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The Carolines at SAIC

By Arts & Culture

Caroline Bergvall presents at SAIC shortly after the November presidential election. Photograph by Farah Alhaidar. © 2016 School of the Art Institute of Chicago; All Rights Reserved

Caroline Bergvall presents at SAIC shortly after the November presidential election.
Photograph by Farah Alhaidar. © 2016 School of the Art Institute of Chicago; All Rights Reserved.

 

Artists Caroline Woolard and Caroline Bergvall both visited the School of the Art Institute of Chicago (SAIC) on the Tuesday evening the week after the 2016 U.S. presidential election. In the space of  six days, emotions campus-wide cycled from shock to grief to rage to fear to hopelessness to broken-heartedness. On November 15, the moods in both the Rubloff Auditorium and the Nieman Center were palpably vulnerable.

“This how it feels to be here right now,” Bergvall prefaced before reciting her work, which culminated in breathing out a lengthy string of “oh-my-oh-my”s in one long, drawn-out exhale. Rising to crescendo and falling to a whisper, the artist modulated volume and speed as she sculpted her breath through her body and into the microphone, words dissolving into a thread of unbroken sound.

How does one keep one’s body as one’s own?”  she asked.

In her practice, Bergvall plays with a variety of formal strategies, layering sounds and languages, to call the audience’s attention to the word as a placeholder for meaning. If I were to write the above paragraph in three languages, interpolating, say, English, Spanish, and French as on a shampoo bottle’s label, perhaps you would pause long enough to see the words, even for a split second, as abstract symbols and not immediate, unalienable truths. There’s a synaptic space in between word and meaning.

Bergvall probes questions of language, liberation, and the body through projects like “Drift” (2013 to 2015). In the piece, Bergvall, through layered words and languages, juxtaposes the ancient literary journeys of maritime poetry and mythos with the current refugee crisis, giving voice to the not-loud-enough stories of refugees fleeing political oppression by sea.

Building off Bergvall’s question about keeping one’s body as one’s own, comes another artist’s question: How can artists problematize extractive systems and work towards societal healing through solidarity economies?

Enter Caroline Woolard; same Tuesday evening, different SAIC stage.

“I expected to be in a lecture hall. This is already different. This is interesting,” Woolard said of the corner of the Nieman Center, where a few dozen audience members gathered.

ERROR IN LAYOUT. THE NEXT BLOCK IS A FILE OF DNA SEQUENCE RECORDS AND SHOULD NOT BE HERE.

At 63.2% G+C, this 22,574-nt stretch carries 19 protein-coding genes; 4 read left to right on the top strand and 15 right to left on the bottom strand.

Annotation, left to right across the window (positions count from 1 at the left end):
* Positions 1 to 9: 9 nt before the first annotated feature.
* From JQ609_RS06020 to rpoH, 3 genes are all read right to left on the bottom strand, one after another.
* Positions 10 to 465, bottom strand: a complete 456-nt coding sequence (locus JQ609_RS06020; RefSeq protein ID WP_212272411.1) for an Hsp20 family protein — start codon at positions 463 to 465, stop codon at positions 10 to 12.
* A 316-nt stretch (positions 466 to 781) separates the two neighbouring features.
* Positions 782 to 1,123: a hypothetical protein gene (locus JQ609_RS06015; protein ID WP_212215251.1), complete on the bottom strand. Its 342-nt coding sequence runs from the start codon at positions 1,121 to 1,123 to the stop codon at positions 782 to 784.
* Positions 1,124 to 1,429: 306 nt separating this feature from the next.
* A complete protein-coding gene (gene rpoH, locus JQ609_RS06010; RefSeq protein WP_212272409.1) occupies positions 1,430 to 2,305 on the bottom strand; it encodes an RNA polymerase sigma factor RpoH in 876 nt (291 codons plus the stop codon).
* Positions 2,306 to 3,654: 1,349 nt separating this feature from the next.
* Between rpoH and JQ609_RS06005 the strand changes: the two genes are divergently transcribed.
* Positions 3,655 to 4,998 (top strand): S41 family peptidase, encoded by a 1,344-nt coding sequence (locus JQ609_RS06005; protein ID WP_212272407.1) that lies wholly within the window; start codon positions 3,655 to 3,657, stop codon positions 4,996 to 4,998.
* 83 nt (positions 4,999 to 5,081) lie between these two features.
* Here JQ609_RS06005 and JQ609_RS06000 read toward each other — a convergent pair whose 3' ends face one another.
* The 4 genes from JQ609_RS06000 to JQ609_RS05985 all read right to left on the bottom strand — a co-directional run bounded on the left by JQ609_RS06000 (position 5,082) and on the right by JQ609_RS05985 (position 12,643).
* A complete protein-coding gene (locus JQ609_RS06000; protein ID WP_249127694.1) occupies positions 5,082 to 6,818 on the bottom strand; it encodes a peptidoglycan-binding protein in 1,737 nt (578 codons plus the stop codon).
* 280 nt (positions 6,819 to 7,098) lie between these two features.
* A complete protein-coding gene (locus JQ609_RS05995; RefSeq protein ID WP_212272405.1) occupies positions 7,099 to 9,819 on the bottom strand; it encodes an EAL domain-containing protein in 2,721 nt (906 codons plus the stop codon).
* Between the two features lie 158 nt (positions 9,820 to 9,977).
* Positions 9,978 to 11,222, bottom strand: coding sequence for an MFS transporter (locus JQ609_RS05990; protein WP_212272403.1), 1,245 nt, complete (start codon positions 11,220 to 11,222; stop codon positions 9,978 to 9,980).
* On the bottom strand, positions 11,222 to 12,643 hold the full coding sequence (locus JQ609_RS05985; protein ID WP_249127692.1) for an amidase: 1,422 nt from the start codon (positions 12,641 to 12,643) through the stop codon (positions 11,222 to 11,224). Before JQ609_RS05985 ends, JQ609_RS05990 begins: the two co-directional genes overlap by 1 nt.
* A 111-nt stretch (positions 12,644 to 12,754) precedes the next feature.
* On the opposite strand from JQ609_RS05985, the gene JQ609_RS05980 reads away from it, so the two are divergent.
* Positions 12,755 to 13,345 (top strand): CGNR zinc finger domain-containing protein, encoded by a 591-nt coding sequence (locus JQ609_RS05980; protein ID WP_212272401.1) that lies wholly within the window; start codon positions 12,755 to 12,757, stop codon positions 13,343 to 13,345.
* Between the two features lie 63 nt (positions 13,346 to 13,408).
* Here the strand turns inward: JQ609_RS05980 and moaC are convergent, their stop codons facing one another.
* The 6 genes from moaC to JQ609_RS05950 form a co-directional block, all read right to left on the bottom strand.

Most of the time, Woolard pointed out, when artists gather in academic spaces, “we’re not practicing the practices that make up the work.” She continued to explain that most of the time, we’re not making art together. Rather, we’re sitting in chairs looking at images — visual illusions of purported projects — and talking about these illusions using circumscribed language.

“Be wary of the lecture, be wary of the lecturer,” Woolard warned, with a smile.

To model a radical transparency, Woolard engaged the content of her artwork in the form of the talk itself. (Content, in this case, is the overarching theme of solidarity art economies; for example, the barter economies of Woolard’s collaborative project “BFAMFAPHD.”) The talk became a consensus-based meeting, with intentional framing at the outset, including naming of identity-based positions in the room. Woolard discussed race and class privilege and a commitment to a constant process of unpacking, citing anti-bias resources like “White Privilege: Unpacking the Invisible Knapsackby Peggy McIntosh.

“I like to make agendas; I participate in many groups,” Woolard said. “I’m going to time myself.”

She projected an itemized list on the screen, charting the scope and duration of the participants’ time together. Woolard then held a vote: How would each audience member like to prioritize the content of the presentation? Three choices were listed: Technique, Economics, Feelings; majority wins.

With candor and revealed vulnerability, both Carolines stood firm in their art practices. They demonstrated what it can look like to witness artists standing up despite a week when the very ground underfoot feels uncertain.

“Being lost is a way of inhabiting space by registering what is not familiar,” Bergvall said. Bergvall’s message was a plea for artists to continue to oscillate inside the unmapped trajectory. She hopes creators will commit to vigilant attention and presence in the vibrations and in momentary landing places; this lostness is a site and a starting place.

Both Woolard and Bergvall posed questions and structured frameworks towards societal healing through new systems of interaction — be they lingual or economic. They were two distinct role models of active artistic courage during a dark week.

The presentations both modeled ways of being an artist in the world, starting with the room we find ourselves in right now. The Carolines are walking the walk.

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